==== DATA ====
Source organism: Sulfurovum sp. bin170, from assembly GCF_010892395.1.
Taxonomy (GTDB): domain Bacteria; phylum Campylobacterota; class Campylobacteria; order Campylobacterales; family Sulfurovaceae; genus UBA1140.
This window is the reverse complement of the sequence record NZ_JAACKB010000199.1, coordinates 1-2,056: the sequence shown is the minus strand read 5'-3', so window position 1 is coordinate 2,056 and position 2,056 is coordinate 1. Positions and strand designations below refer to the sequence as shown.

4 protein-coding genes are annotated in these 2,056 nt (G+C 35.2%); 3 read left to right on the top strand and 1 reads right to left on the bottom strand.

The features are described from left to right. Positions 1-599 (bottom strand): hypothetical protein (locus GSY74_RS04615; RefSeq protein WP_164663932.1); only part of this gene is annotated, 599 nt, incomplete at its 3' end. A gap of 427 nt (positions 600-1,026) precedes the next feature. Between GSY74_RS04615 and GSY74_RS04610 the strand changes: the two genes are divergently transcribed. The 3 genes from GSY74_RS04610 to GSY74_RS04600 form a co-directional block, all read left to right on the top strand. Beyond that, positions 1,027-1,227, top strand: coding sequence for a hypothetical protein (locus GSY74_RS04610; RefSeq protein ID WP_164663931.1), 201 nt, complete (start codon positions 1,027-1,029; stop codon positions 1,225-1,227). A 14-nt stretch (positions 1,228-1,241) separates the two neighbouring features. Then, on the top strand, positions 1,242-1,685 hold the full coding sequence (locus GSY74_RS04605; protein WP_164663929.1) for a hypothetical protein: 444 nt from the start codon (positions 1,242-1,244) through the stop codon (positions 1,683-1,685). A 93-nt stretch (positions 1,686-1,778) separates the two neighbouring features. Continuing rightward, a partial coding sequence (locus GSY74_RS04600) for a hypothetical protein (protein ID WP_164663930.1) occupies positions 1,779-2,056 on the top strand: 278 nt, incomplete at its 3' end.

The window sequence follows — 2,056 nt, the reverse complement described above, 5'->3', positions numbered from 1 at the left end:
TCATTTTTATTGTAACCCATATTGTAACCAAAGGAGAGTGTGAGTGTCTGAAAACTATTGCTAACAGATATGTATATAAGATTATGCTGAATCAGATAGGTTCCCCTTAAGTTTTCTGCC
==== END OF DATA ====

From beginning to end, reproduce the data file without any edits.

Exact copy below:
Source organism: Sulfurovum sp. bin170, from assembly GCF_010892395.1.
Taxonomy (GTDB): domain Bacteria; phylum Campylobacterota; class Campylobacteria; order Campylobacterales; family Sulfurovaceae; genus UBA1140.
This window is the reverse complement of the sequence record NZ_JAACKB010000199.1, coordinates 1-2,056: the sequence shown is the minus strand read 5'-3', so window position 1 is coordinate 2,056 and position 2,056 is coordinate 1. Positions and strand designations below refer to the sequence as shown.

4 protein-coding genes are annotated in these 2,056 nt (G+C 35.2%); 3 read left to right on the top strand and 1 reads right to left on the bottom strand.

The features are described from left to right. Positions 1-599 (bottom strand): hypothetical protein (locus GSY74_RS04615; RefSeq protein WP_164663932.1); only part of this gene is annotated, 599 nt, incomplete at its 3' end. A gap of 427 nt (positions 600-1,026) precedes the next feature. Between GSY74_RS04615 and GSY74_RS04610 the strand changes: the two genes are divergently transcribed. The 3 genes from GSY74_RS04610 to GSY74_RS04600 form a co-directional block, all read left to right on the top strand. Beyond that, positions 1,027-1,227, top strand: coding sequence for a hypothetical protein (locus GSY74_RS04610; RefSeq protein ID WP_164663931.1), 201 nt, complete (start codon positions 1,027-1,029; stop codon positions 1,225-1,227). A 14-nt stretch (positions 1,228-1,241) separates the two neighbouring features. Then, on the top strand, positions 1,242-1,685 hold the full coding sequence (locus GSY74_RS04605; protein WP_164663929.1) for a hypothetical protein: 444 nt from the start codon (positions 1,242-1,244) through the stop codon (positions 1,683-1,685). A 93-nt stretch (positions 1,686-1,778) separates the two neighbouring features. Continuing rightward, a partial coding sequence (locus GSY74_RS04600) for a hypothetical protein (protein ID WP_164663930.1) occupies positions 1,779-2,056 on the top strand: 278 nt, incomplete at its 3' end.

The window sequence follows — 2,056 nt, the reverse complement described above, 5'->3', positions numbered from 1 at the left end:
TCATTTTTATTGTAACCCATATTGTAACCAAAGGAGAGTGTGAGTGTCTGAAAACTATTGCTAACAGATATGTATATAAGATTATGCTGAATCAGATAGGTTCCCCTTAAGTTTTCTGCC